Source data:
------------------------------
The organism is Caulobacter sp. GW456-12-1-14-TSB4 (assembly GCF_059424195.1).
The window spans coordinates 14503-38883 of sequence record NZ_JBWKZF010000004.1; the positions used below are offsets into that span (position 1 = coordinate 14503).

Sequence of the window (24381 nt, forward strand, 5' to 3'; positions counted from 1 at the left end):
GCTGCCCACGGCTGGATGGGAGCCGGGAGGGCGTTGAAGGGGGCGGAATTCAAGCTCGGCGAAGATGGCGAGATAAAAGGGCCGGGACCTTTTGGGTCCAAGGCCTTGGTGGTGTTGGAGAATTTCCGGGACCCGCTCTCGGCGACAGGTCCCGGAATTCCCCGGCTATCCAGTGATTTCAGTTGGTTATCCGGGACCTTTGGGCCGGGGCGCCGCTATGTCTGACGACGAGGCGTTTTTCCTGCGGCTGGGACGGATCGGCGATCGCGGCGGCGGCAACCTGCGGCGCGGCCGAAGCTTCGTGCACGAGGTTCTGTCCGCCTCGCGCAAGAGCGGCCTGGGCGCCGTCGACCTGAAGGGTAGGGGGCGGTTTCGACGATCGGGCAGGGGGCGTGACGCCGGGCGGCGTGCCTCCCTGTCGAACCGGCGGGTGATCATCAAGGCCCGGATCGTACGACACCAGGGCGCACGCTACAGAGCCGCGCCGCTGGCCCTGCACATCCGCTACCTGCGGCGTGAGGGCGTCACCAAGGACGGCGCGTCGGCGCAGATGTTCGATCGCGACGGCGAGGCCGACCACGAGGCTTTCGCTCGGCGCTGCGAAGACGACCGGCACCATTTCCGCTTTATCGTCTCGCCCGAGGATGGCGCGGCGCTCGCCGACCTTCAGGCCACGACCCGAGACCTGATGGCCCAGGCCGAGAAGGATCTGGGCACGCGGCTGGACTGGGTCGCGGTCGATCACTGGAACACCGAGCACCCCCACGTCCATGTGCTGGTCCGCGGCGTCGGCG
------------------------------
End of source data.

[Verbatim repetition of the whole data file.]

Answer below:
The organism is Caulobacter sp. GW456-12-1-14-TSB4 (assembly GCF_059424195.1).
The window spans coordinates 14503-38883 of sequence record NZ_JBWKZF010000004.1; the positions used below are offsets into that span (position 1 = coordinate 14503).

Sequence of the window (24381 nt, forward strand, 5' to 3'; positions counted from 1 at the left end):
GCTGCCCACGGCTGGATGGGAGCCGGGAGGGCGTTGAAGGGGGCGGAATTCAAGCTCGGCGAAGATGGCGAGATAAAAGGGCCGGGACCTTTTGGGTCCAAGGCCTTGGTGGTGTTGGAGAATTTCCGGGACCCGCTCTCGGCGACAGGTCCCGGAATTCCCCGGCTATCCAGTGATTTCAGTTGGTTATCCGGGACCTTTGGGCCGGGGCGCCGCTATGTCTGACGACGAGGCGTTTTTCCTGCGGCTGGGACGGATCGGCGATCGCGGCGGCGGCAACCTGCGGCGCGGCCGAAGCTTCGTGCACGAGGTTCTGTCCGCCTCGCGCAAGAGCGGCCTGGGCGCCGTCGACCTGAAGGGTAGGGGGCGGTTTCGACGATCGGGCAGGGGGCGTGACGCCGGGCGGCGTGCCTCCCTGTCGAACCGGCGGGTGATCATCAAGGCCCGGATCGTACGACACCAGGGCGCACGCTACAGAGCCGCGCCGCTGGCCCTGCACATCCGCTACCTGCGGCGTGAGGGCGTCACCAAGGACGGCGCGTCGGCGCAGATGTTCGATCGCGACGGCGAGGCCGACCACGAGGCTTTCGCTCGGCGCTGCGAAGACGACCGGCACCATTTCCGCTTTATCGTCTCGCCCGAGGATGGCGCGGCGCTCGCCGACCTTCAGGCCACGACCCGAGACCTGATGGCCCAGGCCGAGAAGGATCTGGGCACGCGGCTGGACTGGGTCGCGGTCGATCACTGGAACACCGAGCACCCCCACGTCCATGTGCTGGTCCGCGGCGTCGGCG